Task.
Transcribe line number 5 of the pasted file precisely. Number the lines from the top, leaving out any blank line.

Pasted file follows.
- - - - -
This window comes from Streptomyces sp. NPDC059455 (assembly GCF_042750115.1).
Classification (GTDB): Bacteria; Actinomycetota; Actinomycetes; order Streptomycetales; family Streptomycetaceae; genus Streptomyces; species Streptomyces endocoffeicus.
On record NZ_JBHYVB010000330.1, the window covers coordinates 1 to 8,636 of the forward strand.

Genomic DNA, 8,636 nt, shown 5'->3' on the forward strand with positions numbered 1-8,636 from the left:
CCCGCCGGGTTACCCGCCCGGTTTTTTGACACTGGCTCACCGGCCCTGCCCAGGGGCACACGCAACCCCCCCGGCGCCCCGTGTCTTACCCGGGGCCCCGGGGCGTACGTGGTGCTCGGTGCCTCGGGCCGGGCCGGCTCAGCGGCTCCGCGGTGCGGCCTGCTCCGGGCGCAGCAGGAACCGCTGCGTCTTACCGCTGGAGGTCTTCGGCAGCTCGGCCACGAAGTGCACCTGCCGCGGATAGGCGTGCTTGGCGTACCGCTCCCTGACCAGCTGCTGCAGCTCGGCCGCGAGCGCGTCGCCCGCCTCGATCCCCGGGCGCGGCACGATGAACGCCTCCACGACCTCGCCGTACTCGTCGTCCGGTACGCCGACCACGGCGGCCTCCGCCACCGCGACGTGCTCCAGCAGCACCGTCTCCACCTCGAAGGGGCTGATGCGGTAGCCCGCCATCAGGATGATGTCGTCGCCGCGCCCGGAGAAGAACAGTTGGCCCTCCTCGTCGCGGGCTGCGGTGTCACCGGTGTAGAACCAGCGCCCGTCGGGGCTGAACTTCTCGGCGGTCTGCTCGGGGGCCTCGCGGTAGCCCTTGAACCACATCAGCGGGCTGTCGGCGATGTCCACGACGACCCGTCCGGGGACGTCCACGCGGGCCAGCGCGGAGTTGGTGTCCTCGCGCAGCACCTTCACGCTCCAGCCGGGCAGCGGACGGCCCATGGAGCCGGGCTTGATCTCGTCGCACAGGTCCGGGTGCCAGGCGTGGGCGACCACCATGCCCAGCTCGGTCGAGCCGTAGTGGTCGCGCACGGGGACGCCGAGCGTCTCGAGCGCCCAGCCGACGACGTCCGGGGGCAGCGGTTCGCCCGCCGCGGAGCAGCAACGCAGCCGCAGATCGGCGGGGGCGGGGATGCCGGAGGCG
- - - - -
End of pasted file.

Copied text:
CCCGCCGGGTTACCCGCCCGGTTTTTTGACACTGGCTCACCGGCCCTGCCCAGGGGCACACGCAACCCCCCCGGCGCCCCGTGTCTTACCCGGGGCCCCGGGGCGTACGTGGTGCTCGGTGCCTCGGGCCGGGCCGGCTCAGCGGCTCCGCGGTGCGGCCTGCTCCGGGCGCAGCAGGAACCGCTGCGTCTTACCGCTGGAGGTCTTCGGCAGCTCGGCCACGAAGTGCACCTGCCGCGGATAGGCGTGCTTGGCGTACCGCTCCCTGACCAGCTGCTGCAGCTCGGCCGCGAGCGCGTCGCCCGCCTCGATCCCCGGGCGCGGCACGATGAACGCCTCCACGACCTCGCCGTACTCGTCGTCCGGTACGCCGACCACGGCGGCCTCCGCCACCGCGACGTGCTCCAGCAGCACCGTCTCCACCTCGAAGGGGCTGATGCGGTAGCCCGCCATCAGGATGATGTCGTCGCCGCGCCCGGAGAAGAACAGTTGGCCCTCCTCGTCGCGGGCTGCGGTGTCACCGGTGTAGAACCAGCGCCCGTCGGGGCTGAACTTCTCGGCGGTCTGCTCGGGGGCCTCGCGGTAGCCCTTGAACCACATCAGCGGGCTGTCGGCGATGTCCACGACGACCCGTCCGGGGACGTCCACGCGGGCCAGCGCGGAGTTGGTGTCCTCGCGCAGCACCTTCACGCTCCAGCCGGGCAGCGGACGGCCCATGGAGCCGGGCTTGATCTCGTCGCACAGGTCCGGGTGCCAGGCGTGGGCGACCACCATGCCCAGCTCGGTCGAGCCGTAGTGGTCGCGCACGGGGACGCCGAGCGTCTCGAGCGCCCAGCCGACGACGTCCGGGGGCAGCGGTTCGCCCGCCGCGGAGCAGCAACGCAGCCGCAGATCGGCGGGGGCGGGGATGCCGGAGGCG